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    Companion piece to Gainsborough's Blue Boy

 
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Old January 30th, 2006, 02:29 AM   #1
John
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Default Companion piece to Gainsborough's Blue Boy

The Blue Boy (Jonathan Buttall) is one of the most famous paintings in the world.

I was checking the Artcyclopedia museum list for completeness today and stumbled upon Waddesdon Manor, in Buckinghamshire, UK.

They have a painting there known as The Pink Boy (Master Nichols). Not only is it quite beautiful in its own right, it's also extremely similar in style and composition to The Blue Boy. I haven't been able to find out much about it online, but in addition to the obvious similarities, Gainsborough apparently had both boys dress in historical dress, rather than in contemporary clothes.

Anyway I thought it might be of interest to some people. It's amazing how many great works are tucked away in odd corners of the world.

The Pink Boy:



The Blue Boy:







 
Old January 31st, 2006, 12:59 AM   #2
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This Article Is Quite Interesting .
 
Old January 31st, 2006, 02:28 AM   #3
John
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I don't think it's as remarkable a painting as The Blue Boy, but I suspect that one of the things working against it is the name. There is a tradition in Western society (maybe just in English speaking countries?) that blue signifies boys and pink signifies girls. Thus "The Pink Boy" sounds kind of comical, especially when contrasted with "The Blue Boy".

It sounds silly, but the whole thing about pink being unmasculine runs very deep. I can't really imagine anyone from Britain or North America not immediately making that mental association.

Interestingly, one of the sites with information on this painting mentioned that experts had specifically researched to see whether this pink-blue custom existed in Gainsborough's day, and found that it probably did not.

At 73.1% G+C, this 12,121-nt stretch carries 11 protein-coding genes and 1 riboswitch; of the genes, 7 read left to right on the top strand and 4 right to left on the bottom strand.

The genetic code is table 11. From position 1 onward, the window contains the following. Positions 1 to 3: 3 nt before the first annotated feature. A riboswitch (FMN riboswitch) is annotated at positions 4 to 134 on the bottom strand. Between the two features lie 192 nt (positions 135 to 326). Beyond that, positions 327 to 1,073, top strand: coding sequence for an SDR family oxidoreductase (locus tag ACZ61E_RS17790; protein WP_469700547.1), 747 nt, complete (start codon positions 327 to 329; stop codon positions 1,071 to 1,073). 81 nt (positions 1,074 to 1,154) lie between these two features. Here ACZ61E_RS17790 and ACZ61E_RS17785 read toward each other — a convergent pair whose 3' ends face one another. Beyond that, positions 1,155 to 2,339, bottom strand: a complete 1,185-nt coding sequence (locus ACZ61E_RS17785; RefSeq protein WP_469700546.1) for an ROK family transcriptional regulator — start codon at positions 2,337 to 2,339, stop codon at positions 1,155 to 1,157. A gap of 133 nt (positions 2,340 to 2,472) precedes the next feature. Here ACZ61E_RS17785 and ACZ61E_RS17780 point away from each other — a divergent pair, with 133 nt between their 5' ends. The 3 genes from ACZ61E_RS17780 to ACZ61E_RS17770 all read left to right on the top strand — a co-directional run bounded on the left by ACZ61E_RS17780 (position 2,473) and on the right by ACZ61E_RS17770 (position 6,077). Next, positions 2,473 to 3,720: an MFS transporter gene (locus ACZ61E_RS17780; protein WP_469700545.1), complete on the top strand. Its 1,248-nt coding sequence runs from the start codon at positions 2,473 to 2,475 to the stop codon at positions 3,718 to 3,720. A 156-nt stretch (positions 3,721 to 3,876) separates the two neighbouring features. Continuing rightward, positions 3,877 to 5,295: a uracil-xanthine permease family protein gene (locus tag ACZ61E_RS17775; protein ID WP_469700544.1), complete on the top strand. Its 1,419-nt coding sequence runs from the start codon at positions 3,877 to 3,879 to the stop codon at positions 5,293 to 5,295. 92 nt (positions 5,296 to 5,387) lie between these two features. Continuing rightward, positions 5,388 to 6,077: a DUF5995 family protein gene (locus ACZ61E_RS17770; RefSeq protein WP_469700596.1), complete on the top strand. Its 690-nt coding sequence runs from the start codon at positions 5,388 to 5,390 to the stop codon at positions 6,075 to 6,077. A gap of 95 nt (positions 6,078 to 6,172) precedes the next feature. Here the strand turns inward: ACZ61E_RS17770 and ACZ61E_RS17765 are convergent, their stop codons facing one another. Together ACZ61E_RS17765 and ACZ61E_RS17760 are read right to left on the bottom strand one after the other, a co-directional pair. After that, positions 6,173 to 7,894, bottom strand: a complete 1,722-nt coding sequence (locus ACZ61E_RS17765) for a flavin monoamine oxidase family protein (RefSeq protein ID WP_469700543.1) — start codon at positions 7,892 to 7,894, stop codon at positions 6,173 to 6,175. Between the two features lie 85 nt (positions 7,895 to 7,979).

Old January 8th, 2007, 06:36 PM   #4
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Default Blue Boy

This is unbelivable! I have been researching Blue Boy and found that the Pink Girl doesn't seem to be the matching piece. To find another boy, in pink, is more mystifying. I have to know more now. How much more will we find?
Doesn't this just intrigue you to death?!
 
Old January 9th, 2007, 01:24 PM   #5
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Default Gainsborough's Pink Boy

Greetings ArtConversation Members,

Gainsborough's Pink Boy is one of the works presented in the e-Learning resource - Portraits and Portraiture from the Museum Network UK.
http://www.museumnetworkuk.org/portraits/index.html

Using five museum collections, teachers and pupils can find out more about the fascinating subject of portraiture, including how portraits were created, how to strike a commanding pose, how to tell someone’s status from their dress and the formal elements that go into making someone’s likeness.

This resource compares portraits in the following five museum collections:

The Bowes Museum in Barnard Castle, County Durham
Compton Verney in Warwickshire
The Holburne Museum of Art in Bath
Waddesdon Manor in Buckinghamshire
The Wallace Collection in Central London

Here is the page for Pink Boy:
http://www.museumnetworkuk.org/portr...sdon/img5.html

Enjoy this resource.

Judy Decker
 
Old January 28th, 2010, 05:43 PM   #6
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Don't quote me or anything, because this information came from my Art History Teacher, and I don't entirely know how credible he is, but supposedly both artists were rivals. The pink boy was made first, and Nicholls had the strong belief that your subject should always be painted in relatively warm colors, with a darker background to make the subject come out. However, since they were rivals, Gainsborough made the blue boy, after the pink boy, in the complete opposite way. The blue boy has cooler colors, with a warmer background. By Nicholls's standards, this makes the background pop out more, taking away from the subject, but in reality, it didn't, and the blue boy ended up being much more popular.